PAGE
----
Sandy MacGregor Co. v. Vaco Grip Co.
Appeal Court of Appeals for the Sixth Circuit, Case No. 4109

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2 F.2d 655 (1924)

SANDY MacGREGOR CO. et al.
v.
VACO GRIP CO.

No. 4109.

Circuit Court of Appeals, Sixth Circuit.

December 11, 1924.

Hadley F. Freeman, of Cleveland, Ohio (Smith & Freeman, of Cleveland, Ohio, on the brief), for appellants.

F. E. Shannon, of Akron, Ohio, for appellee.

Before DENISON, DONAHUE, and KNAPPEN, Circuit Judges.

DENISON, Circuit Judge.

Infringement suit on patents, 1,439,338 and 1,439,339, both issued to Harry W. Smith on December 19, 1922, for a "golf practicing and exercising device." Application for 1,439,338 was filed December 17, 1920, and for the other one on June 1, 1921. Of the claims sued upon, the District Court held some invalid and other valid and infringed, and directed the usual injunction. The defendant appeals; the plaintiff does not.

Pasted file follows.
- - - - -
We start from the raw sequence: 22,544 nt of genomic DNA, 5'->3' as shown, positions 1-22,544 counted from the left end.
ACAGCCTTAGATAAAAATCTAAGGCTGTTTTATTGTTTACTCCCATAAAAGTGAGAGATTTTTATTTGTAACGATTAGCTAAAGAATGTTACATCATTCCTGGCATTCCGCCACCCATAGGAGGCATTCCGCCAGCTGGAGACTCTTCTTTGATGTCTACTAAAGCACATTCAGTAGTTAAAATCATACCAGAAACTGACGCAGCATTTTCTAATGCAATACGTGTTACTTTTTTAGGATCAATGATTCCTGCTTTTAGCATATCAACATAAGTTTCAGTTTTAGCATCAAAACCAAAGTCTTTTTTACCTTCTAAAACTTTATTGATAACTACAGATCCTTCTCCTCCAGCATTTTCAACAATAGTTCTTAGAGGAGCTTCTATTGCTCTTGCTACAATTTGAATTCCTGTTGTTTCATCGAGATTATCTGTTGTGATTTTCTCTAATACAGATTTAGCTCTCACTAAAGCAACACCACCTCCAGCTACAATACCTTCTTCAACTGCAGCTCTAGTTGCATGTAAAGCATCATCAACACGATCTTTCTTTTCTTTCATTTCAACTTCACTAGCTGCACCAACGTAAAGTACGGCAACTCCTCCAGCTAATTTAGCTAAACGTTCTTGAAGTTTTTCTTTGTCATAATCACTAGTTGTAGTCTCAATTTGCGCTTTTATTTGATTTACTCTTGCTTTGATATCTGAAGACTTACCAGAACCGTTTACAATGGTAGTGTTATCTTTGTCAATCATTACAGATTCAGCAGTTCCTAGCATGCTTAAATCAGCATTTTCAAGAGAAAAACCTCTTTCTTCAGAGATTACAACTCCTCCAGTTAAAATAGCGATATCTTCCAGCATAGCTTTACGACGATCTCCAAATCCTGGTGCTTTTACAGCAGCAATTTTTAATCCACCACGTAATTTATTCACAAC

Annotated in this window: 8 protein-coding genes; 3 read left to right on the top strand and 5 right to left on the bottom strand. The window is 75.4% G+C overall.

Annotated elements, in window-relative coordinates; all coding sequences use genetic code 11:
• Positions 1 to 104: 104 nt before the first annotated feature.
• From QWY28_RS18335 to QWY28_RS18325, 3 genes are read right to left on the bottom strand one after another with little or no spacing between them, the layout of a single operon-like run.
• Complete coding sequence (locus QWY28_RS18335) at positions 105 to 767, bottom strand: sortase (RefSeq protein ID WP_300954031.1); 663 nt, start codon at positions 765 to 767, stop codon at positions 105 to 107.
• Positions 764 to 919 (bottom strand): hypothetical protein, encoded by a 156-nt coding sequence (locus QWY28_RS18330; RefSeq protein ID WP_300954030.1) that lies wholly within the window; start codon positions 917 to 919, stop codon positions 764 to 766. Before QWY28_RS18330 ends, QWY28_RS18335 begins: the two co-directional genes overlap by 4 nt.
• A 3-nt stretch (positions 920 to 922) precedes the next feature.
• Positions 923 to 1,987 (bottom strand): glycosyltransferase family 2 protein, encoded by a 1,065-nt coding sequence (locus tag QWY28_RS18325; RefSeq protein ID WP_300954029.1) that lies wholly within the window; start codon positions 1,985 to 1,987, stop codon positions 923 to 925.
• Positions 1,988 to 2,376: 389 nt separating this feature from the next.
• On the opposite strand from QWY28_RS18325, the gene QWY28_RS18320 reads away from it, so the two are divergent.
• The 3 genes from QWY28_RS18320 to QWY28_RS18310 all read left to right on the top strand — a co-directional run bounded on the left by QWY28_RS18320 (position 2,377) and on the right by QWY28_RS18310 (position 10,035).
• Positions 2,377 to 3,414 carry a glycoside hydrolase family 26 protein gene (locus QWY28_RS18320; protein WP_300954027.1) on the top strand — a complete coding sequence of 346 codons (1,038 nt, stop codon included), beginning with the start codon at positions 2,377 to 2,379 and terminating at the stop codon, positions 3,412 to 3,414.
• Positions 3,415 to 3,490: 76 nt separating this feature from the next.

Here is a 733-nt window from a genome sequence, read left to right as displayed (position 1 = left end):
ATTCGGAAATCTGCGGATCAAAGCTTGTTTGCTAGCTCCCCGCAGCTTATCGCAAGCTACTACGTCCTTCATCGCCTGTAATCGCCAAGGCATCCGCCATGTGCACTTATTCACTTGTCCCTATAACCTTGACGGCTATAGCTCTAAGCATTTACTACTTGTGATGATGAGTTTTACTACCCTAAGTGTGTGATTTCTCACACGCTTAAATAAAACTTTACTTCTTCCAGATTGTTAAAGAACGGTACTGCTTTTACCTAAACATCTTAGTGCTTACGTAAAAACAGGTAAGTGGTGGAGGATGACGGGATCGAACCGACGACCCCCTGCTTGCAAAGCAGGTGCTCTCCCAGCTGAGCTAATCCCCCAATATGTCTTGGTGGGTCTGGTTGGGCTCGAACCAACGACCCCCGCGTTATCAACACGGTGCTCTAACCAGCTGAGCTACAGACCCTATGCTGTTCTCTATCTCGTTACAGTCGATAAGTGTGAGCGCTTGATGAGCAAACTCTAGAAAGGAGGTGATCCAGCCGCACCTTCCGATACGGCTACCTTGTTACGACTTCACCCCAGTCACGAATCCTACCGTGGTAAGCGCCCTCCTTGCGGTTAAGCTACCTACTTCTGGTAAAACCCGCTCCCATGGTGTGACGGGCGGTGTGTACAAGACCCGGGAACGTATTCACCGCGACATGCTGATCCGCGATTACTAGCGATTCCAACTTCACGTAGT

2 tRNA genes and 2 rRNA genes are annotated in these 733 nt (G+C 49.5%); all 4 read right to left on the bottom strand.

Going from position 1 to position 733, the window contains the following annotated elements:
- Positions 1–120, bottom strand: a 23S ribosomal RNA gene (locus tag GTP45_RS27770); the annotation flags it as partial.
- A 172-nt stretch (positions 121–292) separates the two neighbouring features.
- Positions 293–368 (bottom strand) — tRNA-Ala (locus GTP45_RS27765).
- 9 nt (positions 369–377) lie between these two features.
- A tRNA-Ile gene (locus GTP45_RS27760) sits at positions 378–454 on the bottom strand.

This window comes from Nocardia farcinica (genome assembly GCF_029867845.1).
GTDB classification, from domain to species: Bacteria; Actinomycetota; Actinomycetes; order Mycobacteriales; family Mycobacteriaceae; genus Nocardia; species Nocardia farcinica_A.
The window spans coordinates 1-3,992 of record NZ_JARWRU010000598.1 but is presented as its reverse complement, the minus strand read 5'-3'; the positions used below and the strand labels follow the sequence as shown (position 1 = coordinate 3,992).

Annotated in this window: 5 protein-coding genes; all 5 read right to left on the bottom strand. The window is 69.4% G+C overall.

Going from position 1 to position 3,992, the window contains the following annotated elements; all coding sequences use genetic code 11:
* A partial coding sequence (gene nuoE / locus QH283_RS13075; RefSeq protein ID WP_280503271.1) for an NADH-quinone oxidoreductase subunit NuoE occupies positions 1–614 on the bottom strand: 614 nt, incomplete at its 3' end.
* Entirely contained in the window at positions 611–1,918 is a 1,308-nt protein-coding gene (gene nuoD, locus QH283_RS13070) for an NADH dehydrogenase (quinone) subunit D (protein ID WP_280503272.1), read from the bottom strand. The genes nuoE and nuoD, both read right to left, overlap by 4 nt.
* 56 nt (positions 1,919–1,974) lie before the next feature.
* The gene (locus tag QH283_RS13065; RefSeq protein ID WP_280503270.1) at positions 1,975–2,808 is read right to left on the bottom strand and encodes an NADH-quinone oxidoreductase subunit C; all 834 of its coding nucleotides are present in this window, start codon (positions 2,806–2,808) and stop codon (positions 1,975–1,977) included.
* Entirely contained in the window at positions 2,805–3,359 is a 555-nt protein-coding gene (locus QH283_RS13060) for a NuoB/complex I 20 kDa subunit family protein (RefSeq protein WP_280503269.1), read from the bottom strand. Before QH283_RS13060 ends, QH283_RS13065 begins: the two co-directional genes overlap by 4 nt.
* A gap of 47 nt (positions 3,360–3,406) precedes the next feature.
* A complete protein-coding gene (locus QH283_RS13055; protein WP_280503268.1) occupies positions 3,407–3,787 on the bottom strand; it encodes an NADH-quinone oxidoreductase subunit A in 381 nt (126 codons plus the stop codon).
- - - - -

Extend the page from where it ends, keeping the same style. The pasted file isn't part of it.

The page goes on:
In the immediate field of golf practicing devices there were several instances of a box set down so that its surface was flush with the ground, and carrying a vertical post projecting above the top so as to be like an ordinary tee. These posts, at the upper end, carried a permanently attached ball. At the lower end they were hinged, and in front of them the top of the box was cut away so that a blow upon the ball would tip the post over and carry the ball beneath the surface. A spring would return it to its upright position; or the standard itself was sometimes flexible enough to bend under the blow and then automatically return. It was also old to have balls or projectiles of different kinds connected by an elastic cord to a base to which they would return after being thrown or driven away; and this idea had been applied, in a general way, to golf practice balls. Smith's device consisted essentially of a mat and a ball and an elastic cord permanently connecting the two. There was nothing patentable in this basic combination. A sufficient elastic cord on top of the mat would be in the way; he therefore put it under the mat, letting the end which was to be attached to the ball go up through a hole near the front of the mat. The weight of the mat or the player would bind this cord to the ground; so he put it in a horizontal groove in the under side of the mat running backward from the hole. *656 The mat end of the cord he fastened to a button depending from the mat at the rear end of the groove. The recessed groove or the depending button, or both, prevented any binding contact between cord, mat, and ground. An ordinary round ball drawn back to its starting point by an elastic cord might not quickly steady itself upon its seat; he therefore attached permanently to the ball at the place where the cord was fastened a flat bottomed cylindrical extension through which the cord passed axially, and which served as a tee when the ball was in place, and went and came with the ball, and aided in a quick and rapid seating in its return. These were the features of the first patent. By the improvements of the second patent he provided that the elastic cord should consist of a hollow rubber inflated tube; that it should be so attached to the ball that the latter could rotate thereon; and that, instead of having a hole entirely within the mat area, he might locate it in the front edge of the mat in the form of a notch, using the apex thereof as his guide for the cord. By the last expedient he avoided the friction of the cord going up through the hole and danger of shearing it off by the blow of the club. Each of the claims sustained in each of the patents is limited to the presence of one or more of these details, in addition to the basic mat-cord-ball combination.